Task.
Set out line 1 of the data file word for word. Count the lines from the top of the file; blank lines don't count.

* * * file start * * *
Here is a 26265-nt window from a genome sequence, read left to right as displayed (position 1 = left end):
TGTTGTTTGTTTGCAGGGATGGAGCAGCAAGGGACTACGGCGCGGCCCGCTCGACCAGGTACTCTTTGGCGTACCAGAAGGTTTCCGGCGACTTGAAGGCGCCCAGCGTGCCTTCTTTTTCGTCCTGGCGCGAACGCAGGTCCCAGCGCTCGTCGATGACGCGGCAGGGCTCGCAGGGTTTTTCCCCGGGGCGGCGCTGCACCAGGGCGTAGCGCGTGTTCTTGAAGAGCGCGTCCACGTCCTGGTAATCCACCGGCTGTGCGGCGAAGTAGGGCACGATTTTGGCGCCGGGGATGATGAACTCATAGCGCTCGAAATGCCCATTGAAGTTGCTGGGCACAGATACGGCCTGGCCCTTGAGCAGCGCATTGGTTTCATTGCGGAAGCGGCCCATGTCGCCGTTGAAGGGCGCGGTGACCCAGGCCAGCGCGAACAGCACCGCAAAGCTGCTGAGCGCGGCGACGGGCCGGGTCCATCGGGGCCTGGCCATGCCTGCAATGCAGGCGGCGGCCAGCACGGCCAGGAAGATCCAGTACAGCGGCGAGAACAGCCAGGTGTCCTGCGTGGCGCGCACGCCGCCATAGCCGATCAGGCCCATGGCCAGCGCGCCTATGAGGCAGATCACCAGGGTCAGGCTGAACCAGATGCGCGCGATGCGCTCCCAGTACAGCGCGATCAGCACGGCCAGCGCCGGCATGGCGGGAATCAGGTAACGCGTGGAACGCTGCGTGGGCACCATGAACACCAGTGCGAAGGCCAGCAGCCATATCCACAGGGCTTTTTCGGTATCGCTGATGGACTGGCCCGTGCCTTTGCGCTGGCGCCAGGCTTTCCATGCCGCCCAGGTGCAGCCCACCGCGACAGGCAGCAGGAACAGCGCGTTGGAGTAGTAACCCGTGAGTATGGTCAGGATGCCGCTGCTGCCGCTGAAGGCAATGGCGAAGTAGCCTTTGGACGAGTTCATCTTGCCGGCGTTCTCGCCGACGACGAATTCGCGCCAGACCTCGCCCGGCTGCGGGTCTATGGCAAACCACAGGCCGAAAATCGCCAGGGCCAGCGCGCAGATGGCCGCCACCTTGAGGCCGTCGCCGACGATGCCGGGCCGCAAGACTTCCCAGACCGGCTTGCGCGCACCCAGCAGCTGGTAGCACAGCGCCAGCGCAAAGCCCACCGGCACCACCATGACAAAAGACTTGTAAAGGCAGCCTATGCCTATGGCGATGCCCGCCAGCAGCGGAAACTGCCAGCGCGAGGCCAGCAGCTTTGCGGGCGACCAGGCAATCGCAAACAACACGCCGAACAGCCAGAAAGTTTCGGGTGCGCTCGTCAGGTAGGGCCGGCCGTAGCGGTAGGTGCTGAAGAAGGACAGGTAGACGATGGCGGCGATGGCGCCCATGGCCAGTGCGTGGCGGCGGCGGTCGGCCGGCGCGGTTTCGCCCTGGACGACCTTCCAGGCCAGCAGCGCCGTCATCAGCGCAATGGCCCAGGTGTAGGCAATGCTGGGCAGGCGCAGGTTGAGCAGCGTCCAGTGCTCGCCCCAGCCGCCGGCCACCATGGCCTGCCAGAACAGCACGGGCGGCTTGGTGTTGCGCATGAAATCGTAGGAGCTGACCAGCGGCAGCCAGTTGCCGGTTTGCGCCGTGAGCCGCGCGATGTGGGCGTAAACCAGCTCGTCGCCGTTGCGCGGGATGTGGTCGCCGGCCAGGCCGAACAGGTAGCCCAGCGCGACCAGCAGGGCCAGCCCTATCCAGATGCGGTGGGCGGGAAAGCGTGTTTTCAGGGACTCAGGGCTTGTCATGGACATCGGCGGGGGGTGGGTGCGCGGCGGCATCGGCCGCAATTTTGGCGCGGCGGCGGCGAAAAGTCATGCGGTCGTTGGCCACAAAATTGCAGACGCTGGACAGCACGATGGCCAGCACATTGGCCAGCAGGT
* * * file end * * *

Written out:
Here is a 26265-nt window from a genome sequence, read left to right as displayed (position 1 = left end):